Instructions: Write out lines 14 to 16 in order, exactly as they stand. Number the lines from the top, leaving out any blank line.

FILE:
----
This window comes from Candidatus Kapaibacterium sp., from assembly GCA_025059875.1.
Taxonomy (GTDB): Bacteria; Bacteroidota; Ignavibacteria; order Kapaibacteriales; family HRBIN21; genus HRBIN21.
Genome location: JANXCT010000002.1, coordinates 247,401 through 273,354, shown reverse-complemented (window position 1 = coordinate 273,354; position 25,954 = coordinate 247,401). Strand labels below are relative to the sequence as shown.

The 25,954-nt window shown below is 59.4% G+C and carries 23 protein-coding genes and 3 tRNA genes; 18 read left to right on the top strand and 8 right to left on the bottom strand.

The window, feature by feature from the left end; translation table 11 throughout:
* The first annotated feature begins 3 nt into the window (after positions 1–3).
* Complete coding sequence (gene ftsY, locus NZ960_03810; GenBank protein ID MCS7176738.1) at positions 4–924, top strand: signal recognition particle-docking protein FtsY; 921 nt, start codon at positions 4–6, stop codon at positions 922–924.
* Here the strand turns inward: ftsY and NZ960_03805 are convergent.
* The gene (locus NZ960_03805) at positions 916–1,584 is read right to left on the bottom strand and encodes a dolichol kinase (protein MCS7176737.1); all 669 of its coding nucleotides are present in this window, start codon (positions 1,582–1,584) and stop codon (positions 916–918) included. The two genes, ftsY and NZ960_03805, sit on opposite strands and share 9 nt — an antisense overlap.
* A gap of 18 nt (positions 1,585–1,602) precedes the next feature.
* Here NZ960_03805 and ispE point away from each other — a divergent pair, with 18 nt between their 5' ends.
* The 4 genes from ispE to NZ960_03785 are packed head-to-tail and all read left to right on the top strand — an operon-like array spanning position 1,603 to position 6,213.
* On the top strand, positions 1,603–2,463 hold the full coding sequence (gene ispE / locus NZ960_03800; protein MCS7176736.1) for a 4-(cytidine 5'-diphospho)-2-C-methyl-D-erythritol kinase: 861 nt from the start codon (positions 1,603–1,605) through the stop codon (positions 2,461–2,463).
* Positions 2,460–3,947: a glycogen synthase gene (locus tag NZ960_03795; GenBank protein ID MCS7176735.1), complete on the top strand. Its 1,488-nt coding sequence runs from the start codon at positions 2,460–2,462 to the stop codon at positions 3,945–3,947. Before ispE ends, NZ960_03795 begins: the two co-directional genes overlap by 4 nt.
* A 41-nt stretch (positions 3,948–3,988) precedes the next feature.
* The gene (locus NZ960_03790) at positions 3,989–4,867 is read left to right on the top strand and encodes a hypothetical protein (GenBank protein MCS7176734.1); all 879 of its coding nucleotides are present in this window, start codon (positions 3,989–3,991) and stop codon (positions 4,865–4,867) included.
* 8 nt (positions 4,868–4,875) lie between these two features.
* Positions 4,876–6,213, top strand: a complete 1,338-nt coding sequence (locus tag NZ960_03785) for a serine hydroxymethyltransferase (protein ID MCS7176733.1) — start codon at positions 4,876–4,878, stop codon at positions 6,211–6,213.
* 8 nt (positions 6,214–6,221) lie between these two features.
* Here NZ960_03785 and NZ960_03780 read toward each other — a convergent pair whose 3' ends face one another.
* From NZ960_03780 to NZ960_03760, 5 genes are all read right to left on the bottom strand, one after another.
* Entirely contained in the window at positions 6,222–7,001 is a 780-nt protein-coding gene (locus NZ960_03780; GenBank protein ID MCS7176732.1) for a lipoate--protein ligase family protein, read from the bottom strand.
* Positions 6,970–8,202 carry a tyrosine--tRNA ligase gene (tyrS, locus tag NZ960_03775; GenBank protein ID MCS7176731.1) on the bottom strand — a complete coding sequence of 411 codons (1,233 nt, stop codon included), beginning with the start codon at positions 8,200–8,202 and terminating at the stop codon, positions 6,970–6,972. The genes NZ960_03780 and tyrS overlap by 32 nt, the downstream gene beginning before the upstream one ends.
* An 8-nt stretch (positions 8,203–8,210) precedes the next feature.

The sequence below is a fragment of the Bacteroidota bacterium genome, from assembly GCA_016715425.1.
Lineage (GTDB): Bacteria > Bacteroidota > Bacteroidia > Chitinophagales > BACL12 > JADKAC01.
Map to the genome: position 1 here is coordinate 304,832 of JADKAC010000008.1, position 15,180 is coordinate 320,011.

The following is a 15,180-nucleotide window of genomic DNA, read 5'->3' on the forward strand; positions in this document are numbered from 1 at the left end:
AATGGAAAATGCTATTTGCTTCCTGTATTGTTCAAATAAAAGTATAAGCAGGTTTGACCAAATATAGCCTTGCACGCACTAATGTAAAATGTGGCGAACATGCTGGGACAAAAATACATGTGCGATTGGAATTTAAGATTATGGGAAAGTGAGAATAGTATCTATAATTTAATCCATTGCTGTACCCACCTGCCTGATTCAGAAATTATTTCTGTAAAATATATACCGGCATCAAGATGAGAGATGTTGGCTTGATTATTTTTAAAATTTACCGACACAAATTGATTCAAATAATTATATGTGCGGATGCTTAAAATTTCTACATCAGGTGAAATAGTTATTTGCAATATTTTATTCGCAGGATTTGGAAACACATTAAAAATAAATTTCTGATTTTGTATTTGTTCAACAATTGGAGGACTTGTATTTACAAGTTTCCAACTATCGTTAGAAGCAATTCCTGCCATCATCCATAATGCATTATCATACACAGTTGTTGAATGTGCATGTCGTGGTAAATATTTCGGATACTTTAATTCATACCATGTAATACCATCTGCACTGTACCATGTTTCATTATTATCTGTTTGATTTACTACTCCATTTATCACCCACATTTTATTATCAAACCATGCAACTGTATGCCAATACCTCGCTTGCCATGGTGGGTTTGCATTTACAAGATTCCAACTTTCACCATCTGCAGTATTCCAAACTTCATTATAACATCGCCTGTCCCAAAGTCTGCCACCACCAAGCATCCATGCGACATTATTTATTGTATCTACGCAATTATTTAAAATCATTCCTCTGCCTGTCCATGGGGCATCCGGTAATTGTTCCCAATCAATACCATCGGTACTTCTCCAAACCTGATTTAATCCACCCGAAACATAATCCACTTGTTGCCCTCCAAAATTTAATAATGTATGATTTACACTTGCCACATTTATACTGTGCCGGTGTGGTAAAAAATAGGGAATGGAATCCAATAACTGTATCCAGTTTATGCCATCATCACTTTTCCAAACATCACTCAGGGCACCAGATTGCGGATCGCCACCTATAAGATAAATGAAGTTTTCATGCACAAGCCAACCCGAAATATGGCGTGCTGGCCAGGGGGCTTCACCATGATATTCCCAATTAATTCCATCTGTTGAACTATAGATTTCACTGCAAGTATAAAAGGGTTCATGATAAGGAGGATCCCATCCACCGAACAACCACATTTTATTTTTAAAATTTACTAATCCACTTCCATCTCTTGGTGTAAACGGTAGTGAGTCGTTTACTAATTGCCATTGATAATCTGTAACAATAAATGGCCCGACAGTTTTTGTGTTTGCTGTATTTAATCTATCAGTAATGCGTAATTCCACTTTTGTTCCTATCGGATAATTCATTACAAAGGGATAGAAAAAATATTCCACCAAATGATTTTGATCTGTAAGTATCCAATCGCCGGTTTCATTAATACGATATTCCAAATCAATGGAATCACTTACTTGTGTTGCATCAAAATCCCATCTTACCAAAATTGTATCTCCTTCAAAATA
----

* Positions 2,460–3,947: a glycogen synthase gene (locus tag NZ960_03795; GenBank protein ID MCS7176735.1), complete on the top strand. Its 1,488-nt coding sequence runs from the start codon at positions 2,460–2,462 to the stop codon at positions 3,945–3,947. Before ispE ends, NZ960_03795 begins: the two co-directional genes overlap by 4 nt.
* A 41-nt stretch (positions 3,948–3,988) precedes the next feature.
* The gene (locus NZ960_03790) at positions 3,989–4,867 is read left to right on the top strand and encodes a hypothetical protein (GenBank protein MCS7176734.1); all 879 of its coding nucleotides are present in this window, start codon (positions 3,989–3,991) and stop codon (positions 4,865–4,867) included.